Europe’s Energy Myopia
French President Emmanuel Macron’s opposition to the completion of the Midi-Catalonia pipeline is symptomatic of a broader problem in Europe. Even as they all face spiking energy prices, EU members cannot seem to shake their every-country-for-itself mentality.
MADRID – As summer turns to autumn in Europe, the stakes of the continent’s energy crisis are rising fast, with no end in sight. While the proximate cause of the current price spike is the war in Ukraine, its roots run much deeper. In fact, it was the inevitable result of European inaction and tunnel vision – specifically, its failure to build a true energy union and its single-minded focus on implementing the European Green Deal.
Russia’s invasion of Ukraine had a unifying effect on the European Union. It also helped to revive a transatlantic relationship that had been weakened not only by Donald Trump’s presidency, but also by America’s unilateral withdrawal from Afghanistan and formation of the AUKUS defense partnership with Australia and the United Kingdom (a slap in the face to France). Today, the EU-US relationship is the strongest it has been in six years.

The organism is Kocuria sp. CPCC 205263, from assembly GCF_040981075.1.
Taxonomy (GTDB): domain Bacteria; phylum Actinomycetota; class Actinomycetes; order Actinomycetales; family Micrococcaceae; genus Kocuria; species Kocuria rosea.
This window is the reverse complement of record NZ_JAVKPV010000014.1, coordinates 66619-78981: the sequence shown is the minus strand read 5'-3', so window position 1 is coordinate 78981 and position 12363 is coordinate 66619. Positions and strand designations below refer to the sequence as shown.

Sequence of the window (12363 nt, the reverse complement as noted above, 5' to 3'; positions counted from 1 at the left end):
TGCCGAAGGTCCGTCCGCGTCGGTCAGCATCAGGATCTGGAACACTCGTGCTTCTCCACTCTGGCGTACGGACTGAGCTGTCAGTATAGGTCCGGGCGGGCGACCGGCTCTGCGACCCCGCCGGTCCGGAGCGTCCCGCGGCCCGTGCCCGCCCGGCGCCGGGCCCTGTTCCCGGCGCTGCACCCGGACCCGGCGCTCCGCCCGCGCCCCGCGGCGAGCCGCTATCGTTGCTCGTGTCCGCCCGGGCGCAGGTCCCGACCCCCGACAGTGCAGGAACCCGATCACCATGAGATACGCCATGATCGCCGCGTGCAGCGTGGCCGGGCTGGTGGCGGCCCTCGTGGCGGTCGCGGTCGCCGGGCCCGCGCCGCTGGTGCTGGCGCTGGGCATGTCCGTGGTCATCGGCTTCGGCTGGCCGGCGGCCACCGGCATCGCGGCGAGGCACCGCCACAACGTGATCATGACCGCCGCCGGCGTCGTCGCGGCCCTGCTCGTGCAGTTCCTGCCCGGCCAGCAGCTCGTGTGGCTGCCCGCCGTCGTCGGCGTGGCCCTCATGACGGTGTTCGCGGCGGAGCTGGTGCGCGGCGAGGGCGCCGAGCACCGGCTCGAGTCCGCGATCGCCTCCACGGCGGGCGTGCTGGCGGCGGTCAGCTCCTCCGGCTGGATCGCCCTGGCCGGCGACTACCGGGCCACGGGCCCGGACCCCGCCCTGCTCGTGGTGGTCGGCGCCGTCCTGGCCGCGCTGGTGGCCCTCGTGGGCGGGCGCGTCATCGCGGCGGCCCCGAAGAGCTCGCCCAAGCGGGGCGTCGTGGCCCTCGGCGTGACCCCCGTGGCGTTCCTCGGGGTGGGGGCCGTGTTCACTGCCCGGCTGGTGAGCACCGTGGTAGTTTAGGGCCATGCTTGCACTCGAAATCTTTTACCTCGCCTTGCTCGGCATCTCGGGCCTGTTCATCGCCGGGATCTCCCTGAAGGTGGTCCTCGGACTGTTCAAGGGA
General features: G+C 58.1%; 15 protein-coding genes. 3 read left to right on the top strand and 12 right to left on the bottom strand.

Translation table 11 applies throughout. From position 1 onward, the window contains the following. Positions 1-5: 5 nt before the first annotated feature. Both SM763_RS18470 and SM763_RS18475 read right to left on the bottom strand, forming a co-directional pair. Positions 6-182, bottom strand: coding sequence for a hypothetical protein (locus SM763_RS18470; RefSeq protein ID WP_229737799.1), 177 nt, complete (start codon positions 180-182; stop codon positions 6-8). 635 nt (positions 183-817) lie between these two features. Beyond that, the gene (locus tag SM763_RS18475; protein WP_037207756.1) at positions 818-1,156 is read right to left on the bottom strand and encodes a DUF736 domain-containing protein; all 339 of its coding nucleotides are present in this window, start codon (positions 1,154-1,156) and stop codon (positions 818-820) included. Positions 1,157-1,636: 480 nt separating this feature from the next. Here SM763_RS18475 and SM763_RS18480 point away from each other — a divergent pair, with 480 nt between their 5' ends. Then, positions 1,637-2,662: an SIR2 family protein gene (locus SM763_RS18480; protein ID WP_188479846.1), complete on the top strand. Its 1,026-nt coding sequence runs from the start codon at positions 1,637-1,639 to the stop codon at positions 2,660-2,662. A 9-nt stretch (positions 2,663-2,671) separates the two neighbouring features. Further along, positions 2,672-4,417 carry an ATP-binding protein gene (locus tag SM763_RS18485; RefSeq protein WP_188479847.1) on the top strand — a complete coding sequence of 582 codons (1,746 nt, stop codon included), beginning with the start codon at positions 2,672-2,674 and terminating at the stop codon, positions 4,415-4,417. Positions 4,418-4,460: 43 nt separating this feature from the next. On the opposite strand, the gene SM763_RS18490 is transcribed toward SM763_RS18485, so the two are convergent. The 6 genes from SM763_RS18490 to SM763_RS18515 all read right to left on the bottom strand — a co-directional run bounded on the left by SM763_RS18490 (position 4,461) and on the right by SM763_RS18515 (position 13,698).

On the energy front, the Nord Stream 2 gas pipeline, which was set to carry Russian gas directly to Germany, appears to be dead in the water. Even the Nord Stream 1 pipeline has been shut down, at least for now, after more than a decade in operation. The EU has set its sights on the long-unthinkable – and possibly unfeasible – goal of completely ending its dependence on Russian gas. The scale of that task was made apparent by European Commission President Ursula von der Leyen’s recent State of the Union address, which proposed a number of sweeping energy measures but stopped short of imposing a price cap on Russian gas imports.
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